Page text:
Right before Stephen Sachs’ Bakersfield Crap begins, a great art expert stands in an unemployed bartender’s trailer, telling her the news that the painting she bought at a thrift store isn’t the real Jackson, and Pollock hopes she is is. “That’s flat. Empty,” he says across the screen. “It has no charm.”
I know exactly what he means. There is a funny, interesting, true story at the heart of Sachs’ 2011 play which is now playing in a TimeLine Theater production on stage 773 in Belmont. But Sachs doesn’t say it and decides to paint us a flat, empty, alluring picture instead.
The real incident that inspired Bakersfield Mist goes like this: Several years ago, a retired truck driver named Teri Horton was looking for something to cheer up a depressed friend in California. She found a gag present: a large painting of nothing – all swirls, wipes, and drips, with no discernible theme – and paid five dollars for it. The friend hated the piece and there was no way she could get it through the door of her trailer, so Horton added it to a flea market. An art teacher came over, took one look, and said, according to Horton, “Maybe you have a Jackson Pollock painting here.”
Horton’s answer – “Who the hell is Jackson Pollock?” – became the title of a 2006 documentary (in deleted form) about their efforts to get the art world to agree that their used goods store was indeed an original work of the great action painters valued at tens of millions of dollars.
I’ve only seen the first nine minutes and 22 seconds of the documentary, but that’s enough to confirm it’s a Teri-versus-the-Snoots narrative. The main snoot is the late director of the Metropolitan Museum of Art, Thomas Hoving, on his way to declaring that Horton’s painting is not a Pollock.
Hoving then wrote an essay for Artnet, containing the main reasons for his explanation (including: “The thing is painted with acrylic paints. Pollock never used acrylic paints.”) And exposes conflicts of interest and possible inventions in connection with a crucial Horton partisan. Sachs might have come up with something richer and more subtle if he’d been willing to take the story this far and raise so many doubts himself. But it goes exactly in the opposite direction, outperforming the documentary by flattening the characters, sentimentalizing their conflict, and telegraphing everything.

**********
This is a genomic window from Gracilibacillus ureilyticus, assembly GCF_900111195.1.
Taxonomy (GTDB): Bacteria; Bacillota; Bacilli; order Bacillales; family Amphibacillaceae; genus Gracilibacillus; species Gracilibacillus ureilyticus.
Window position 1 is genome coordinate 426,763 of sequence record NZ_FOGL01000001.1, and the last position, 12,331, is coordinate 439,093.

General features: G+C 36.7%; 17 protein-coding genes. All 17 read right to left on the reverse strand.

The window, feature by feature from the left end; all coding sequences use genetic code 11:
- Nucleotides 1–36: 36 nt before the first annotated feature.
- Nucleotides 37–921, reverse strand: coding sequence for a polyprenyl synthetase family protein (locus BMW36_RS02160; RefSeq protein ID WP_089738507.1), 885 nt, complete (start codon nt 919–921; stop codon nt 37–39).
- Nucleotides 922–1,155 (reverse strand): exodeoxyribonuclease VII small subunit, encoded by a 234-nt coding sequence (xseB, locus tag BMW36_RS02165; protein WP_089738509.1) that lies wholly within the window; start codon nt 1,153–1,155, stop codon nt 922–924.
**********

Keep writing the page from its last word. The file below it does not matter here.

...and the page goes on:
His thinly fictionalized script embodies Horton as Maude Gutman, a die-hard, 50-year-old divorced woman with a bad mouth and a strong thirst for the product she’s been selling behind a bar. Hoving is incarnated as Lionel Percy, snoot par excellence, whose first gestures after recovering from an encounter with the neighbor’s dogs – “I’m having a seizure!” – (a) To deride in Maudes Redneck setting and (b) to showcase his many real businesses, including a position in Princeton, an editor in Connoisseur magazine and of course the role of director in the Metropolitan Museum of Art.
Maude serves small Viennese bread rolls with and without Velveeta. Lionel bases his negative assessment of the painting on a few fleeting minutes of inspection in which he never flips the picture and then never provides a forensic explanation, as Hoving was able to provide in his Artnet article. Sachs doesn’t care about texture. He likes schematics. He introduces Maude and Lionel as implausible, caricatured and not too unprofessional polar opposites in order to achieve a simple goal: to achieve the sympathetic breakthrough that we all know is coming. And I think he didn’t want to make the trip too difficult for himself.
Director Kevin Christopher Fox seems to have finished with Sachs’ program. His costume designer Christine Pascual put Mike Nussbaum’s Lionel in an ascot, for God’s sake. Jeffrey D. Kmiec’s set provides Janet Ulrich Brooks’ maude with all sorts of silly lump tchotchkes. Fox’s only misjudgment appears to have been failing to realize that Brooks and Nussbaum would treat their characters as humans under all circumstances – so that, for example, their prepackaged passages of truth-finding don’t come out as all of those prepackaged performance. This is a problem in a way: Bakersfield Mist could be funnier and more conveniently trivial if its two-person cast were more strictly consistent with the script’s clichés. On the other hand, Nussbaum and Brooks give us something to see when every other reason is gone.v